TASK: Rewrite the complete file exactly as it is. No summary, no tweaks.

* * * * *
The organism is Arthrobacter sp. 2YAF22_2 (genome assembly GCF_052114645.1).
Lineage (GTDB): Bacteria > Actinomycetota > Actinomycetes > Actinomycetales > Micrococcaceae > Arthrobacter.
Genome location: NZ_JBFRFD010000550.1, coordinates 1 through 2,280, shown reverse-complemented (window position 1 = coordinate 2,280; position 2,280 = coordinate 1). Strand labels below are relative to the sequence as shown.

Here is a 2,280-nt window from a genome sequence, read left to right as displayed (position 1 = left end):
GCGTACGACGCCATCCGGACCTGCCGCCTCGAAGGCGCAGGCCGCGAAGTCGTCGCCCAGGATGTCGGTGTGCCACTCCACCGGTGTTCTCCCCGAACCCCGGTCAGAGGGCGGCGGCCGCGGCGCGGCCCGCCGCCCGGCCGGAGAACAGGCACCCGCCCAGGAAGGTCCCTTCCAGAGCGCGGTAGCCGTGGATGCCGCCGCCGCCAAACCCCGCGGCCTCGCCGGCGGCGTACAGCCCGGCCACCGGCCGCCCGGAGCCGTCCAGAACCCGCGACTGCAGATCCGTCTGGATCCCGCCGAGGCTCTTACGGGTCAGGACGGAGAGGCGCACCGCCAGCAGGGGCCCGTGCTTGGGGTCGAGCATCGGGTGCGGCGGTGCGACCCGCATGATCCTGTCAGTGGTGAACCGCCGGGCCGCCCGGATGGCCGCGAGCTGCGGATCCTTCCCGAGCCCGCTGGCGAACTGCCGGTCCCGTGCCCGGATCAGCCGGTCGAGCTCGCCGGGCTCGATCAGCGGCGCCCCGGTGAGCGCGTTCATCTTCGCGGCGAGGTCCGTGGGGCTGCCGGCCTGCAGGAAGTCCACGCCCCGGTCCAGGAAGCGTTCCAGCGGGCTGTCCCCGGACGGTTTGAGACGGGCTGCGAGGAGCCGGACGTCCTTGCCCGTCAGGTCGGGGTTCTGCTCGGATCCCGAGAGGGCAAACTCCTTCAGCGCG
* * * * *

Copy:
The organism is Arthrobacter sp. 2YAF22_2 (genome assembly GCF_052114645.1).
Lineage (GTDB): Bacteria > Actinomycetota > Actinomycetes > Actinomycetales > Micrococcaceae > Arthrobacter.
Genome location: NZ_JBFRFD010000550.1, coordinates 1 through 2,280, shown reverse-complemented (window position 1 = coordinate 2,280; position 2,280 = coordinate 1). Strand labels below are relative to the sequence as shown.

Here is a 2,280-nt window from a genome sequence, read left to right as displayed (position 1 = left end):
GCGTACGACGCCATCCGGACCTGCCGCCTCGAAGGCGCAGGCCGCGAAGTCGTCGCCCAGGATGTCGGTGTGCCACTCCACCGGTGTTCTCCCCGAACCCCGGTCAGAGGGCGGCGGCCGCGGCGCGGCCCGCCGCCCGGCCGGAGAACAGGCACCCGCCCAGGAAGGTCCCTTCCAGAGCGCGGTAGCCGTGGATGCCGCCGCCGCCAAACCCCGCGGCCTCGCCGGCGGCGTACAGCCCGGCCACCGGCCGCCCGGAGCCGTCCAGAACCCGCGACTGCAGATCCGTCTGGATCCCGCCGAGGCTCTTACGGGTCAGGACGGAGAGGCGCACCGCCAGCAGGGGCCCGTGCTTGGGGTCGAGCATCGGGTGCGGCGGTGCGACCCGCATGATCCTGTCAGTGGTGAACCGCCGGGCCGCCCGGATGGCCGCGAGCTGCGGATCCTTCCCGAGCCCGCTGGCGAACTGCCGGTCCCGTGCCCGGATCAGCCGGTCGAGCTCGCCGGGCTCGATCAGCGGCGCCCCGGTGAGCGCGTTCATCTTCGCGGCGAGGTCCGTGGGGCTGCCGGCCTGCAGGAAGTCCACGCCCCGGTCCAGGAAGCGTTCCAGCGGGCTGTCCCCGGACGGTTTGAGACGGGCTGCGAGGAGCCGGACGTCCTTGCCCGTCAGGTCGGGGTTCTGCTCGGATCCCGAGAGGGCAAACTCCTTCAGCGCG